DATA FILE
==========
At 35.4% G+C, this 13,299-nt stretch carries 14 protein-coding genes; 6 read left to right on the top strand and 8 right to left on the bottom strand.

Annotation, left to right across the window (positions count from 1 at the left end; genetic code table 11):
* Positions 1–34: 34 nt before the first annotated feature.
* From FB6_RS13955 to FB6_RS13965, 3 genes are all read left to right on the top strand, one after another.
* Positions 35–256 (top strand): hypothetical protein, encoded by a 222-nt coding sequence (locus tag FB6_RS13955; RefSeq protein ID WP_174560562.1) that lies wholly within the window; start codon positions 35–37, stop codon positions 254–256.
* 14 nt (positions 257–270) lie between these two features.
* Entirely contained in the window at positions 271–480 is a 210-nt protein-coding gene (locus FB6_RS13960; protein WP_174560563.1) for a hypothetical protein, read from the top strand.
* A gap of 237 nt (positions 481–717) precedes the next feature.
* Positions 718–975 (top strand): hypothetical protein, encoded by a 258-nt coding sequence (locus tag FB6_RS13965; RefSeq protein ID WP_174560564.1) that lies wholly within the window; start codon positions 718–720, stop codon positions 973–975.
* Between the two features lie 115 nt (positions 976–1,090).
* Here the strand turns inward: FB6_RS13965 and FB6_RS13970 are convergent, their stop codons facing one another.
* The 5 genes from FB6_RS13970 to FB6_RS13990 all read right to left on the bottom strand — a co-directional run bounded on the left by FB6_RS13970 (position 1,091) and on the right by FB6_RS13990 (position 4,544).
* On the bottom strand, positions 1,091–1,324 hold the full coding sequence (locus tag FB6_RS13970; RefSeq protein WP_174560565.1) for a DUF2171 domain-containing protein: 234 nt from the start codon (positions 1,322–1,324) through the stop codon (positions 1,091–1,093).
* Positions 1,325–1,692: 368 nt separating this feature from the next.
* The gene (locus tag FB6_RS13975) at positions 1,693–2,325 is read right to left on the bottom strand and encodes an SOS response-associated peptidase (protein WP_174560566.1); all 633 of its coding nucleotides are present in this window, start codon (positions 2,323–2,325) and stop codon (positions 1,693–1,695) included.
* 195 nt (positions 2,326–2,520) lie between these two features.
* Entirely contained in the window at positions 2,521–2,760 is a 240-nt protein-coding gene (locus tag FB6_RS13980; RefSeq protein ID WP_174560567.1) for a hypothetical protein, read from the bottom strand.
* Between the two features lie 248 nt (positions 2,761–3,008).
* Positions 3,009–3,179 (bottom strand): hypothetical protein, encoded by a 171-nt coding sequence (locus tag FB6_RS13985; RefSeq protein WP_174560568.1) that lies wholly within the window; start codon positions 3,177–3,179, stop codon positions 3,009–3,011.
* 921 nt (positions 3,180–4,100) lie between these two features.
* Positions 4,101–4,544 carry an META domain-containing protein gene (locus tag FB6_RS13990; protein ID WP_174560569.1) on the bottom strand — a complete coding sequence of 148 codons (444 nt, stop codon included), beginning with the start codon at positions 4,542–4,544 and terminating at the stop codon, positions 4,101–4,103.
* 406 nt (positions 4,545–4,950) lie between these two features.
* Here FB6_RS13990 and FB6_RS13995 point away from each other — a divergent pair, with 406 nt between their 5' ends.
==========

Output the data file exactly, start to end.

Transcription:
At 35.4% G+C, this 13,299-nt stretch carries 14 protein-coding genes; 6 read left to right on the top strand and 8 right to left on the bottom strand.

Annotation, left to right across the window (positions count from 1 at the left end; genetic code table 11):
* Positions 1–34: 34 nt before the first annotated feature.
* From FB6_RS13955 to FB6_RS13965, 3 genes are all read left to right on the top strand, one after another.
* Positions 35–256 (top strand): hypothetical protein, encoded by a 222-nt coding sequence (locus tag FB6_RS13955; RefSeq protein ID WP_174560562.1) that lies wholly within the window; start codon positions 35–37, stop codon positions 254–256.
* 14 nt (positions 257–270) lie between these two features.
* Entirely contained in the window at positions 271–480 is a 210-nt protein-coding gene (locus FB6_RS13960; protein WP_174560563.1) for a hypothetical protein, read from the top strand.
* A gap of 237 nt (positions 481–717) precedes the next feature.
* Positions 718–975 (top strand): hypothetical protein, encoded by a 258-nt coding sequence (locus tag FB6_RS13965; RefSeq protein ID WP_174560564.1) that lies wholly within the window; start codon positions 718–720, stop codon positions 973–975.
* Between the two features lie 115 nt (positions 976–1,090).
* Here the strand turns inward: FB6_RS13965 and FB6_RS13970 are convergent, their stop codons facing one another.
* The 5 genes from FB6_RS13970 to FB6_RS13990 all read right to left on the bottom strand — a co-directional run bounded on the left by FB6_RS13970 (position 1,091) and on the right by FB6_RS13990 (position 4,544).
* On the bottom strand, positions 1,091–1,324 hold the full coding sequence (locus tag FB6_RS13970; RefSeq protein WP_174560565.1) for a DUF2171 domain-containing protein: 234 nt from the start codon (positions 1,322–1,324) through the stop codon (positions 1,091–1,093).
* Positions 1,325–1,692: 368 nt separating this feature from the next.
* The gene (locus tag FB6_RS13975) at positions 1,693–2,325 is read right to left on the bottom strand and encodes an SOS response-associated peptidase (protein WP_174560566.1); all 633 of its coding nucleotides are present in this window, start codon (positions 2,323–2,325) and stop codon (positions 1,693–1,695) included.
* 195 nt (positions 2,326–2,520) lie between these two features.
* Entirely contained in the window at positions 2,521–2,760 is a 240-nt protein-coding gene (locus tag FB6_RS13980; RefSeq protein ID WP_174560567.1) for a hypothetical protein, read from the bottom strand.
* Between the two features lie 248 nt (positions 2,761–3,008).
* Positions 3,009–3,179 (bottom strand): hypothetical protein, encoded by a 171-nt coding sequence (locus tag FB6_RS13985; RefSeq protein WP_174560568.1) that lies wholly within the window; start codon positions 3,177–3,179, stop codon positions 3,009–3,011.
* 921 nt (positions 3,180–4,100) lie between these two features.
* Positions 4,101–4,544 carry an META domain-containing protein gene (locus tag FB6_RS13990; protein ID WP_174560569.1) on the bottom strand — a complete coding sequence of 148 codons (444 nt, stop codon included), beginning with the start codon at positions 4,542–4,544 and terminating at the stop codon, positions 4,101–4,103.
* 406 nt (positions 4,545–4,950) lie between these two features.
* Here FB6_RS13990 and FB6_RS13995 point away from each other — a divergent pair, with 406 nt between their 5' ends.